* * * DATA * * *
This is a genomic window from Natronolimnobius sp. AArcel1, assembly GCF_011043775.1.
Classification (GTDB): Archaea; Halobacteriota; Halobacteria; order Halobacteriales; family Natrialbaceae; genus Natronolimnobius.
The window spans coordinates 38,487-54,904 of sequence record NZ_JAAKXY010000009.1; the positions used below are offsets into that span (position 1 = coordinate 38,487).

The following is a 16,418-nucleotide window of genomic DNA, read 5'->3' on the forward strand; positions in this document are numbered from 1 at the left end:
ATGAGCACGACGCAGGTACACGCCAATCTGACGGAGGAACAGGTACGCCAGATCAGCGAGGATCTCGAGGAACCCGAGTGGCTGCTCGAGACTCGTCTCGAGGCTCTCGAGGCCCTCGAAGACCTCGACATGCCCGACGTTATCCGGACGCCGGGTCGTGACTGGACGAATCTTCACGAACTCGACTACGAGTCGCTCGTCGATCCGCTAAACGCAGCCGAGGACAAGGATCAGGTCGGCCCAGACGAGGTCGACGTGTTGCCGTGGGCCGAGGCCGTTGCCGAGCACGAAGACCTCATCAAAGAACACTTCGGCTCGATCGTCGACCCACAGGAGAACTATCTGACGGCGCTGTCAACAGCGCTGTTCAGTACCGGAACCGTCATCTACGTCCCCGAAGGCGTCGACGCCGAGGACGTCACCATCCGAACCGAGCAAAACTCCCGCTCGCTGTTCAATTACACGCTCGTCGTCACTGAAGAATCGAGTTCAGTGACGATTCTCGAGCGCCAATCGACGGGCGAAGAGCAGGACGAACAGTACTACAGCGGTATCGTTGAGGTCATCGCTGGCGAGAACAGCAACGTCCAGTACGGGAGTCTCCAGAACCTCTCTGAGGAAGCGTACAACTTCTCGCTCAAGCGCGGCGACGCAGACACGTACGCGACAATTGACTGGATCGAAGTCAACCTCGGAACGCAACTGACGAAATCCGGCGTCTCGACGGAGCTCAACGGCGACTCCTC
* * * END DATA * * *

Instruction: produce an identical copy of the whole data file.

This is a genomic window from Natronolimnobius sp. AArcel1, assembly GCF_011043775.1.
Classification (GTDB): Archaea; Halobacteriota; Halobacteria; order Halobacteriales; family Natrialbaceae; genus Natronolimnobius.
The window spans coordinates 38,487-54,904 of sequence record NZ_JAAKXY010000009.1; the positions used below are offsets into that span (position 1 = coordinate 38,487).

The following is a 16,418-nucleotide window of genomic DNA, read 5'->3' on the forward strand; positions in this document are numbered from 1 at the left end:
ATGAGCACGACGCAGGTACACGCCAATCTGACGGAGGAACAGGTACGCCAGATCAGCGAGGATCTCGAGGAACCCGAGTGGCTGCTCGAGACTCGTCTCGAGGCTCTCGAGGCCCTCGAAGACCTCGACATGCCCGACGTTATCCGGACGCCGGGTCGTGACTGGACGAATCTTCACGAACTCGACTACGAGTCGCTCGTCGATCCGCTAAACGCAGCCGAGGACAAGGATCAGGTCGGCCCAGACGAGGTCGACGTGTTGCCGTGGGCCGAGGCCGTTGCCGAGCACGAAGACCTCATCAAAGAACACTTCGGCTCGATCGTCGACCCACAGGAGAACTATCTGACGGCGCTGTCAACAGCGCTGTTCAGTACCGGAACCGTCATCTACGTCCCCGAAGGCGTCGACGCCGAGGACGTCACCATCCGAACCGAGCAAAACTCCCGCTCGCTGTTCAATTACACGCTCGTCGTCACTGAAGAATCGAGTTCAGTGACGATTCTCGAGCGCCAATCGACGGGCGAAGAGCAGGACGAACAGTACTACAGCGGTATCGTTGAGGTCATCGCTGGCGAGAACAGCAACGTCCAGTACGGGAGTCTCCAGAACCTCTCTGAGGAAGCGTACAACTTCTCGCTCAAGCGCGGCGACGCAGACACGTACGCGACAATTGACTGGATCGAAGTCAACCTCGGAACGCAACTGACGAAATCCGGCGTCTCGACGGAGCTCAACGGCGACTCCTC